A final method is represented by the private fund that Haines and 21 other advisory firms established six years ago. The venture began as a study group to explore the issue of distressed debt and the role it could play in client portfolios. Now, the group is involved in a number of deals that are managed by a distressed debt expert. Haines declines to go into explicit details about the firm, its manager, or its deals. He says that the venture focuses on private debt from primarily family-owned businesses. "We buy the debt from the bank at a very reduced rate and then take over the business," he says. "From there, there are a number of turnaround experts we have to get the business back up on its feet and successful again."
Barriers to Entry
Entry fees into the market are high for a number of reasons. There is the necessity in most cases of buying enough of a company's debt that the fund or partnership can play a leading role in whatever end result will take shape. "That's why it's good to get a number of firms involved," says Haines. Secondly, when dealing with such hedge funds, LPs, and LLCs, the SEC imposes in all but the most extraordinary of circumstances a minimum net worth threshold for those eligible to invest. "They have to be accredited investors," Spangler says. "They need to have either at least a million dollars to invest, or have made $200,000 for the past two years. That's the rule of thumb." Even with such rules, Spangler won't consider any client for distressed debt who doesn't have at least $2 million in liquid assets because of its illiquidity. Haines says he hopes for an 18-month cycle--from the initial deal to the time when capital is pulled out of the investment--but he admits that this is a best-case scenario. Spangler agrees, saying many debt deals can take several years to work themselves out.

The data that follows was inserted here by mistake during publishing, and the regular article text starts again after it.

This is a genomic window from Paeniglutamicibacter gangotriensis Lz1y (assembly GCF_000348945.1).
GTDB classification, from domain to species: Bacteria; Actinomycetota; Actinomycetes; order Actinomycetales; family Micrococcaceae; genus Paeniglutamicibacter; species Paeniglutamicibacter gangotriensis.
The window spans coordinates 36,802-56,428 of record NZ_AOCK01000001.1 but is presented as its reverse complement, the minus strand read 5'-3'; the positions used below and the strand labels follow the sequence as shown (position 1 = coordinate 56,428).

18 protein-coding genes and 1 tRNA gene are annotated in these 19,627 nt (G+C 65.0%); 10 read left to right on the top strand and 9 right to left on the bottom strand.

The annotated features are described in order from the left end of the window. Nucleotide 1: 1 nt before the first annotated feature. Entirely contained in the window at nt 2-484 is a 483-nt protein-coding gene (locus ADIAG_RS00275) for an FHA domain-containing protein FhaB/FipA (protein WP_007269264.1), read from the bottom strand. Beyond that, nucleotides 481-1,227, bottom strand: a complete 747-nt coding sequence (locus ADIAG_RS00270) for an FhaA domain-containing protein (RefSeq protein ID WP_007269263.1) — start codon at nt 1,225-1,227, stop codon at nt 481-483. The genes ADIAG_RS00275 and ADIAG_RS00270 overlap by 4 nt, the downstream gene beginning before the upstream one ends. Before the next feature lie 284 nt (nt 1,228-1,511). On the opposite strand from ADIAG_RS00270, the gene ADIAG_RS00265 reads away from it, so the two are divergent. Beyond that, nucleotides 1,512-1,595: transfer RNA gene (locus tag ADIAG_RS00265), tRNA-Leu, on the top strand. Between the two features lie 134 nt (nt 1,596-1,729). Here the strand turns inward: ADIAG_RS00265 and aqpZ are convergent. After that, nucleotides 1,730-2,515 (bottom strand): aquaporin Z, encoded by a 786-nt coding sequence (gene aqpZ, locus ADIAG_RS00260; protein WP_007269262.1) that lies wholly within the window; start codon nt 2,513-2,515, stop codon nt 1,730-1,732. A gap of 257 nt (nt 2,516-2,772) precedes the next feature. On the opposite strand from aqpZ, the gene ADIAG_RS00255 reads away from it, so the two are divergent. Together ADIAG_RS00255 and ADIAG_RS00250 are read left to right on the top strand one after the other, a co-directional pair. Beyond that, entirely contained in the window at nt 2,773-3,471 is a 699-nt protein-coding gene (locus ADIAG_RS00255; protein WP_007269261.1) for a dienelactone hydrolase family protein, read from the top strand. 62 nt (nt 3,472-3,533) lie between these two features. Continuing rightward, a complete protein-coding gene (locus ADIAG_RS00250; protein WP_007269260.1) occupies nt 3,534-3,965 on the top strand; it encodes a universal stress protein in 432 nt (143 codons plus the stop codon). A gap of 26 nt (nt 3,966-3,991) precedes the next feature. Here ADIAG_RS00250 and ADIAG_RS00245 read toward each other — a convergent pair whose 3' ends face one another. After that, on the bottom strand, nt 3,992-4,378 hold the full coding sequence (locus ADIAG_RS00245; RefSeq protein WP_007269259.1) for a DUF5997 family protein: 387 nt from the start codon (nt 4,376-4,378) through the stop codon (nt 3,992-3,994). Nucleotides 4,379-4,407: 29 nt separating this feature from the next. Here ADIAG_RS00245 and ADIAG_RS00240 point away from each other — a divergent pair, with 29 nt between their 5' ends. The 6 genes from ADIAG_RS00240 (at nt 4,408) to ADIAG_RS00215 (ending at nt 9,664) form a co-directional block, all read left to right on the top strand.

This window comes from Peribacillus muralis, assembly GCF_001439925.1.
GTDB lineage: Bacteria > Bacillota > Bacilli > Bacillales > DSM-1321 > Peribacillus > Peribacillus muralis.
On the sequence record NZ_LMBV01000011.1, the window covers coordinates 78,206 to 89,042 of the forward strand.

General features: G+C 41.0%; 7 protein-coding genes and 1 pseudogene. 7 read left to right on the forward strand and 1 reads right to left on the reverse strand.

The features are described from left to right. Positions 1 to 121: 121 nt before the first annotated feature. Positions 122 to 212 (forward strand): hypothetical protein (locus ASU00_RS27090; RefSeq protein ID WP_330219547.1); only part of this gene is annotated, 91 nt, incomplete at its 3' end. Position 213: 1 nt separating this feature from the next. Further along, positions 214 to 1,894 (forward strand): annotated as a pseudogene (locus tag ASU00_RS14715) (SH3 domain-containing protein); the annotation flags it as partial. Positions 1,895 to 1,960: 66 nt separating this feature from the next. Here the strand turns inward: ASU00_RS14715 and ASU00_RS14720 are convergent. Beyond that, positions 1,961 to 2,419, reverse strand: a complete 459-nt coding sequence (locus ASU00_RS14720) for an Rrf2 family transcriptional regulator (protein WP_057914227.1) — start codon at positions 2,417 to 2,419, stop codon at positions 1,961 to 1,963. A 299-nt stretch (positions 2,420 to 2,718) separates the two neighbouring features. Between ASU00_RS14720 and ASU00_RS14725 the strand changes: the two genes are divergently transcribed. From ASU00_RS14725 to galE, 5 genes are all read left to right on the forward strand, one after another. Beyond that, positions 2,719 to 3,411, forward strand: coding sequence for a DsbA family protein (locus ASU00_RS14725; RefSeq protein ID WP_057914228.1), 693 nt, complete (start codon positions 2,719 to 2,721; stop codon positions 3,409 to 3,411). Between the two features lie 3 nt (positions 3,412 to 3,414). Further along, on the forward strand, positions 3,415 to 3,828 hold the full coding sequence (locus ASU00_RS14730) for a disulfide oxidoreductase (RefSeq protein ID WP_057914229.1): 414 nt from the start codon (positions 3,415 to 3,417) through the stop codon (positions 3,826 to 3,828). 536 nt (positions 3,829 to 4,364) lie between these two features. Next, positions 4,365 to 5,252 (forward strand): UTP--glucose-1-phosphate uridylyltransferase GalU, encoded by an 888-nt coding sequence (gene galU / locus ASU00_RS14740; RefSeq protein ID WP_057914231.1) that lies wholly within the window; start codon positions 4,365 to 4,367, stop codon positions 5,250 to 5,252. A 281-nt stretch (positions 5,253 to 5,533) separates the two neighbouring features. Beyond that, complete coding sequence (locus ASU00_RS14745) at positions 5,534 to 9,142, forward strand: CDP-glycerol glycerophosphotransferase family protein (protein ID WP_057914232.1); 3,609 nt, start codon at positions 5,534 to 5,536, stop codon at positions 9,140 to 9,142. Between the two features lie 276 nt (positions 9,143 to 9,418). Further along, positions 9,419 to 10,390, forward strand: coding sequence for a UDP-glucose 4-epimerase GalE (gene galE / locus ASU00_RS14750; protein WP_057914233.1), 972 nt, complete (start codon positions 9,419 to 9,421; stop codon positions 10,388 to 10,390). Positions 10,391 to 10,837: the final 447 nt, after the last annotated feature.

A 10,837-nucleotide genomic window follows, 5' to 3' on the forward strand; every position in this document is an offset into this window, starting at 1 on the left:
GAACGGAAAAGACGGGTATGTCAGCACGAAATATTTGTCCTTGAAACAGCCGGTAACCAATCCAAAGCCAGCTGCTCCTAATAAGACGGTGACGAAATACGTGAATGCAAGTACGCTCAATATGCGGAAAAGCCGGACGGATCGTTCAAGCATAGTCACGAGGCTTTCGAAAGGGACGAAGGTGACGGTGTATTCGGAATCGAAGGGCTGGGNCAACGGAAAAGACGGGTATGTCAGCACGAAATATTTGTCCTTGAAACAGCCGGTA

Part of such thinking springs from the high risk that Spangler knows is associated with the asset class. Figures for standard deviation for distressed debt are hard to come by--Ibbotson Associates said they had none, and so investors are left with qualitative phrases like "very risky." The primary risk comes from incorrectly judging a situation, whether because of the players involved (creditors are fickle, especially banks with billion-dollar loans), the evaluation of asset values (no one knows what a company's inventory, supply, and equipment will bring on the open market), or knowing who will get what in the end. Also, bankruptcy lawsuits can take years to sort out, and so one risks tying up money without any return for long periods of time. That said, returns can be very high. Spangler says that the primary manager he uses is up 39% to date, while Haines says that his oldest fund has returned 9% from March 31, 1999 to June 30, 2001, after all fees. "Distressed debt is sexy," Haines adds. "It's a good story, and good to have in your practice."